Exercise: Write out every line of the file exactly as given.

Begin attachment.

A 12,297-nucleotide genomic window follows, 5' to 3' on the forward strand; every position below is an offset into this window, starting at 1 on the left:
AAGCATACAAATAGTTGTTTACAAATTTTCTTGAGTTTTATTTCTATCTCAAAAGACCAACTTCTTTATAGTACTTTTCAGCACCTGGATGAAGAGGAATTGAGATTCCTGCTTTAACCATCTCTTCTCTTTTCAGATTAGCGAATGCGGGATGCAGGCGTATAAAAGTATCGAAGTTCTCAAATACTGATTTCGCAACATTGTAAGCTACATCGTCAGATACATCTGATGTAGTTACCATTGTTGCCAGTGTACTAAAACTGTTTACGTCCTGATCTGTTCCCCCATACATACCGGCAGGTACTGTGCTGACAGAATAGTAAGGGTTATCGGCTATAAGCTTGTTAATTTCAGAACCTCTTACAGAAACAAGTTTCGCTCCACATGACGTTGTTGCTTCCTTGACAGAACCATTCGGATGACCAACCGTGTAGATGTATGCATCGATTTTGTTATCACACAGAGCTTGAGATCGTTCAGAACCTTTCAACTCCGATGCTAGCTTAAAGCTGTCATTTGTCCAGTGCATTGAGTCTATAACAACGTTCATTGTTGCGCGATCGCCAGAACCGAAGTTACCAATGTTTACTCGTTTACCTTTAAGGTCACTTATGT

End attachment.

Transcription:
A 12,297-nucleotide genomic window follows, 5' to 3' on the forward strand; every position below is an offset into this window, starting at 1 on the left:
AAGCATACAAATAGTTGTTTACAAATTTTCTTGAGTTTTATTTCTATCTCAAAAGACCAACTTCTTTATAGTACTTTTCAGCACCTGGATGAAGAGGAATTGAGATTCCTGCTTTAACCATCTCTTCTCTTTTCAGATTAGCGAATGCGGGATGCAGGCGTATAAAAGTATCGAAGTTCTCAAATACTGATTTCGCAACATTGTAAGCTACATCGTCAGATACATCTGATGTAGTTACCATTGTTGCCAGTGTACTAAAACTGTTTACGTCCTGATCTGTTCCCCCATACATACCGGCAGGTACTGTGCTGACAGAATAGTAAGGGTTATCGGCTATAAGCTTGTTAATTTCAGAACCTCTTACAGAAACAAGTTTCGCTCCACATGACGTTGTTGCTTCCTTGACAGAACCATTCGGATGACCAACCGTGTAGATGTATGCATCGATTTTGTTATCACACAGAGCTTGAGATCGTTCAGAACCTTTCAACTCCGATGCTAGCTTAAAGCTGTCATTTGTCCAGTGCATTGAGTCTATAACAACGTTCATTGTTGCGCGATCGCCAGAACCGAAGTTACCAATGTTTACTCGTTTACCTTTAAGGTCACTTATGT